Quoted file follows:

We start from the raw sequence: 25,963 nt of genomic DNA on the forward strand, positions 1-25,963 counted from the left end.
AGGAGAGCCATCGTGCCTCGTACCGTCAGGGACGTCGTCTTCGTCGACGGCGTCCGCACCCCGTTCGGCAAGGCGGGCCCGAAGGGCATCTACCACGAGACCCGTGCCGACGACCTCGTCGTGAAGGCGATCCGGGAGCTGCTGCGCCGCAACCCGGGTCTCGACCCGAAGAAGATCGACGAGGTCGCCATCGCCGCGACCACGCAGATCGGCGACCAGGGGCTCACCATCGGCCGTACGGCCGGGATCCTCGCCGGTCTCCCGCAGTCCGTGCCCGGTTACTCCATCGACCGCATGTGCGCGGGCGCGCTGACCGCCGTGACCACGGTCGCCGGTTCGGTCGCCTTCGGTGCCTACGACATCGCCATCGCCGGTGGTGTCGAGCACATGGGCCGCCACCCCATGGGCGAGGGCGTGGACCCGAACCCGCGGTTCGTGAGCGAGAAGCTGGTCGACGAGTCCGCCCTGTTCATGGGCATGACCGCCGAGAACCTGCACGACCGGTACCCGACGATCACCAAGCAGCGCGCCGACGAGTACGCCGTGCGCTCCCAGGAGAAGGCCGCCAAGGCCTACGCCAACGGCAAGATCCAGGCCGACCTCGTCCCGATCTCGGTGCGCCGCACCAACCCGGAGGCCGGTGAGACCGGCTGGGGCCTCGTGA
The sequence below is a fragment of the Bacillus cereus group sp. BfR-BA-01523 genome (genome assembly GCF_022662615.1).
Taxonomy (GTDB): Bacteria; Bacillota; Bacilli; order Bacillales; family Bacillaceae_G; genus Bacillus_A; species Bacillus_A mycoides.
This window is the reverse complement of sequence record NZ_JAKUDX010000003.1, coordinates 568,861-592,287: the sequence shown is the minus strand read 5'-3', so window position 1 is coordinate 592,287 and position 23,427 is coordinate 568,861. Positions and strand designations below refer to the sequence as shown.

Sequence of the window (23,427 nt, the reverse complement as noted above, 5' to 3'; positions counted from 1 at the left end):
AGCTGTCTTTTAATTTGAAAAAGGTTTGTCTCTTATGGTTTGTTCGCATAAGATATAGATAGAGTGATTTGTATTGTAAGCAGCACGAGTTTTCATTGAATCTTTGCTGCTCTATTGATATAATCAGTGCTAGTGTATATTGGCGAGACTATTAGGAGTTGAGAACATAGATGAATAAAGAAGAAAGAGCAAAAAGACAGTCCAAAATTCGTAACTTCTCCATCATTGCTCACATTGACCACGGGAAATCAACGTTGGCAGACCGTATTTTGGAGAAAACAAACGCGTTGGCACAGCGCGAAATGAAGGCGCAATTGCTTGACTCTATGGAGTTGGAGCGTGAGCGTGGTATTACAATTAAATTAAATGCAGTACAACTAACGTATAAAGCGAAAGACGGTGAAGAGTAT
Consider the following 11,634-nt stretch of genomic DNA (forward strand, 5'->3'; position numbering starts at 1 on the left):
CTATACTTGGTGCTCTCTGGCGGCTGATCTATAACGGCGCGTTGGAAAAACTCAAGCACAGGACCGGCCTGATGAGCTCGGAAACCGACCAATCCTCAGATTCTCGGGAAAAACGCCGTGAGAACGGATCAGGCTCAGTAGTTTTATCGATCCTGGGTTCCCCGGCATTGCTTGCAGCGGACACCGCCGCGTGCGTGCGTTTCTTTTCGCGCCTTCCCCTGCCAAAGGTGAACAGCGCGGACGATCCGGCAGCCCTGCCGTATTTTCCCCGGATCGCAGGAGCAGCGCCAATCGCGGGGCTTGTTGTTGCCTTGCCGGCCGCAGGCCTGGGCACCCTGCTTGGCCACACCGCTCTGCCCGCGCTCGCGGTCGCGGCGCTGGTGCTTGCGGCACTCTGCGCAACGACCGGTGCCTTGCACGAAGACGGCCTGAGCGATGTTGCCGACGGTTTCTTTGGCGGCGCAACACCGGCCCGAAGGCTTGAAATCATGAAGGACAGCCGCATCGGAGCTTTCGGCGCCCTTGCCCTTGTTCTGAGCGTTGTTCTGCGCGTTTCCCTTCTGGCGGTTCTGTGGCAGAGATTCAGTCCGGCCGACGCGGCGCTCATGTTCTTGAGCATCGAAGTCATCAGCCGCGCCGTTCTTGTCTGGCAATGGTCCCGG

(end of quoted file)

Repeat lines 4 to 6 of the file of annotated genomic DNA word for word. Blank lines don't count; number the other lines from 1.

Taxonomy (GTDB): Bacteria; Bacillota; Bacilli; order Bacillales; family Bacillaceae_G; genus Bacillus_A; species Bacillus_A mycoides.
This window is the reverse complement of sequence record NZ_JAKUDX010000003.1, coordinates 568,861-592,287: the sequence shown is the minus strand read 5'-3', so window position 1 is coordinate 592,287 and position 23,427 is coordinate 568,861. Positions and strand designations below refer to the sequence as shown.

Sequence of the window (23,427 nt, the reverse complement as noted above, 5' to 3'; positions counted from 1 at the left end):